There is a vital role for access to justice in the housing sphere. The UN special rapporteur on adequate housing has highlighted this, stating:
Violations of the right to housing are as much failures in the administration of justice as they are failures of housing programmes. If those living in inadequate housing and in homelessness have no access to justice, they are deprived of agency to bring violations to light, to address root causes or ensure appropriate responses. They are unable to challenge the policy choices and decisions that created the conditions in which they live.
Mercy Law sees access to justice as an enabling right which allows those who perceive their rights as having been violated to enforce them and seek redress. Access to justice encompasses effective availability of access to legal information, timely advice and remedies, accessible legal representation, conflict resolution services, and to the courts system and a fair system of remedies. Similarly to Community Law and Mediation, MLRC enables access to justice through the operations of legal outreach clinics, ensuring advice is embedded in the community and is accessible; free legal representation for marginalised groups; the provision of legal support for professionals and community organisations which are supporting homeless people to promote resolution of legal issues without the need for legal intervention; delivery of formal training on housing law to community groups and professionals; and active engagement in law reform and policy change. Mercy Law's work is evidence that a community law centre model, similar to CLM's, can facilitate real access to justice. At a recent MLRC event, the Chief Justice recognised the "vital role" that dedicated, community-oriented groups were providing, which would not be provided in any other way.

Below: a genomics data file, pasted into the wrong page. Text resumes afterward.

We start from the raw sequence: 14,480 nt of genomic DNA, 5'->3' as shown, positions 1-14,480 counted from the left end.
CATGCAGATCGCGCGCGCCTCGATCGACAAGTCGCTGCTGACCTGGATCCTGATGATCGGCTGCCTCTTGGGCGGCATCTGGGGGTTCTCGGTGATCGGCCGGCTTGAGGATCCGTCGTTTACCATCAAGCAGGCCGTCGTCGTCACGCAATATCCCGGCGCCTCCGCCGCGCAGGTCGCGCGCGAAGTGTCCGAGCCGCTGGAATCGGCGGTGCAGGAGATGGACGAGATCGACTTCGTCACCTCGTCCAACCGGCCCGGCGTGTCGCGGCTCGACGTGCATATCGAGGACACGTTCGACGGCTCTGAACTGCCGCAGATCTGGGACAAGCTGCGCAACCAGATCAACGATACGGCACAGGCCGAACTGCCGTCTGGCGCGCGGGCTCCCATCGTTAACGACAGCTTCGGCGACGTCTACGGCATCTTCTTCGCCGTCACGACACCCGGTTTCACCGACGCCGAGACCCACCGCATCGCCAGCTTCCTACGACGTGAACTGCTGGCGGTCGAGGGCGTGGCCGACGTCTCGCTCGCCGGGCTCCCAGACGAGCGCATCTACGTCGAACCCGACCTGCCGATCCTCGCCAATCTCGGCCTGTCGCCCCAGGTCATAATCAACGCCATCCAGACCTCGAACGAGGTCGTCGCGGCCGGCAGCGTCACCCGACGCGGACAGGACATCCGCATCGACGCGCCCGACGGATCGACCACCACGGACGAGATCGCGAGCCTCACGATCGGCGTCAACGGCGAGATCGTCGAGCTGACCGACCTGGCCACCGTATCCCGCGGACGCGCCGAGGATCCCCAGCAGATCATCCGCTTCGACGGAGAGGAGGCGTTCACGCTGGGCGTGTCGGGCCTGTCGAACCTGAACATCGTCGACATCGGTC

I will touch on some of the specific issues raised by the committee in its invitation. Regarding barriers to accessing the courts, the primary challenge for any individual with a potential legal issue is access to legal advice and information in the first instance. Many of the vulnerable groups and individuals Mercy Law engages with would struggle to access legal advice in the absence of our service, let alone access the courts system. With respect to legal aid, the majority of our clients would be eligible under the Legal Aid Board's means test, but are essentially deemed ineligible because the Civil Legal Aid Act 1995 specifically excludes the granting of legal aid in disputes concerning rights and interests over land.